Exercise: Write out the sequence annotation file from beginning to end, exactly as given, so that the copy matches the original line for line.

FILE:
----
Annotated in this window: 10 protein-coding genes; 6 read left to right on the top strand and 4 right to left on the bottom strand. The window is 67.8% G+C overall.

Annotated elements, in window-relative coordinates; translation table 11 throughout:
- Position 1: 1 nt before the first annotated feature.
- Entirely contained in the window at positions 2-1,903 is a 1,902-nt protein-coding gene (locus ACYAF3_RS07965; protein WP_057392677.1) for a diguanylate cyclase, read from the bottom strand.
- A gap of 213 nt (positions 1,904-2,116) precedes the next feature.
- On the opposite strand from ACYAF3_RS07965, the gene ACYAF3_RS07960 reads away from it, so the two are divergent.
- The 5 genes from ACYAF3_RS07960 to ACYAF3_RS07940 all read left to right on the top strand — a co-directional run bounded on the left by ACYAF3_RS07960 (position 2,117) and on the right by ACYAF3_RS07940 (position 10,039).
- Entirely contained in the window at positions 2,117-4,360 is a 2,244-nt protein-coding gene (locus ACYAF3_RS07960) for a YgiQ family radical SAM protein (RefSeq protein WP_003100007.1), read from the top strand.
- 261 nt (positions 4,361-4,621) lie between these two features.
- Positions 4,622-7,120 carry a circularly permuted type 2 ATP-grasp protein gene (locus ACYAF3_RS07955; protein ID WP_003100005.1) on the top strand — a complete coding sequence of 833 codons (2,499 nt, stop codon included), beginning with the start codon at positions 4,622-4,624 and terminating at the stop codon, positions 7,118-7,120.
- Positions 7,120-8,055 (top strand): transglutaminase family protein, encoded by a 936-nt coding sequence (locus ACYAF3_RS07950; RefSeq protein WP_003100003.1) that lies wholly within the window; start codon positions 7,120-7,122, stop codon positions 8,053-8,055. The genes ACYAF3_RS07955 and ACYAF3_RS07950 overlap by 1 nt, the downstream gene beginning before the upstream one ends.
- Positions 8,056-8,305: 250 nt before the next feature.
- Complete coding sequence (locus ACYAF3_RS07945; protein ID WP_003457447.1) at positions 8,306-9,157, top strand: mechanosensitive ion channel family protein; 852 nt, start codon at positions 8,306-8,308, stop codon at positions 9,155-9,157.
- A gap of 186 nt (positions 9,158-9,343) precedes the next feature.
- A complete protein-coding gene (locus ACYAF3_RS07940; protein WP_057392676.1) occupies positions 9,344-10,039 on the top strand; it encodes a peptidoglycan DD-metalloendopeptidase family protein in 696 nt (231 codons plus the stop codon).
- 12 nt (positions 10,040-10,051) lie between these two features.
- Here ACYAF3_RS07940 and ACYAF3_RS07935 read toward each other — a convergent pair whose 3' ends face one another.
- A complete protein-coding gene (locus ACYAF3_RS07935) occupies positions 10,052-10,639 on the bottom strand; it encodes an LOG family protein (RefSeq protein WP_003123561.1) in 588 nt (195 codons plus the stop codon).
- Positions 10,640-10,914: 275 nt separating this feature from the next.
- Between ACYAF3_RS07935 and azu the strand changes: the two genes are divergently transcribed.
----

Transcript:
Annotated in this window: 10 protein-coding genes; 6 read left to right on the top strand and 4 right to left on the bottom strand. The window is 67.8% G+C overall.

Annotated elements, in window-relative coordinates; translation table 11 throughout:
- Position 1: 1 nt before the first annotated feature.
- Entirely contained in the window at positions 2-1,903 is a 1,902-nt protein-coding gene (locus ACYAF3_RS07965; protein WP_057392677.1) for a diguanylate cyclase, read from the bottom strand.
- A gap of 213 nt (positions 1,904-2,116) precedes the next feature.
- On the opposite strand from ACYAF3_RS07965, the gene ACYAF3_RS07960 reads away from it, so the two are divergent.
- The 5 genes from ACYAF3_RS07960 to ACYAF3_RS07940 all read left to right on the top strand — a co-directional run bounded on the left by ACYAF3_RS07960 (position 2,117) and on the right by ACYAF3_RS07940 (position 10,039).
- Entirely contained in the window at positions 2,117-4,360 is a 2,244-nt protein-coding gene (locus ACYAF3_RS07960) for a YgiQ family radical SAM protein (RefSeq protein WP_003100007.1), read from the top strand.
- 261 nt (positions 4,361-4,621) lie between these two features.
- Positions 4,622-7,120 carry a circularly permuted type 2 ATP-grasp protein gene (locus ACYAF3_RS07955; protein ID WP_003100005.1) on the top strand — a complete coding sequence of 833 codons (2,499 nt, stop codon included), beginning with the start codon at positions 4,622-4,624 and terminating at the stop codon, positions 7,118-7,120.
- Positions 7,120-8,055 (top strand): transglutaminase family protein, encoded by a 936-nt coding sequence (locus ACYAF3_RS07950; RefSeq protein WP_003100003.1) that lies wholly within the window; start codon positions 7,120-7,122, stop codon positions 8,053-8,055. The genes ACYAF3_RS07955 and ACYAF3_RS07950 overlap by 1 nt, the downstream gene beginning before the upstream one ends.
- Positions 8,056-8,305: 250 nt before the next feature.
- Complete coding sequence (locus ACYAF3_RS07945; protein ID WP_003457447.1) at positions 8,306-9,157, top strand: mechanosensitive ion channel family protein; 852 nt, start codon at positions 8,306-8,308, stop codon at positions 9,155-9,157.
- A gap of 186 nt (positions 9,158-9,343) precedes the next feature.
- A complete protein-coding gene (locus ACYAF3_RS07940; protein WP_057392676.1) occupies positions 9,344-10,039 on the top strand; it encodes a peptidoglycan DD-metalloendopeptidase family protein in 696 nt (231 codons plus the stop codon).
- 12 nt (positions 10,040-10,051) lie between these two features.
- Here ACYAF3_RS07940 and ACYAF3_RS07935 read toward each other — a convergent pair whose 3' ends face one another.
- A complete protein-coding gene (locus ACYAF3_RS07935) occupies positions 10,052-10,639 on the bottom strand; it encodes an LOG family protein (RefSeq protein WP_003123561.1) in 588 nt (195 codons plus the stop codon).
- Positions 10,640-10,914: 275 nt separating this feature from the next.
- Between ACYAF3_RS07935 and azu the strand changes: the two genes are divergently transcribed.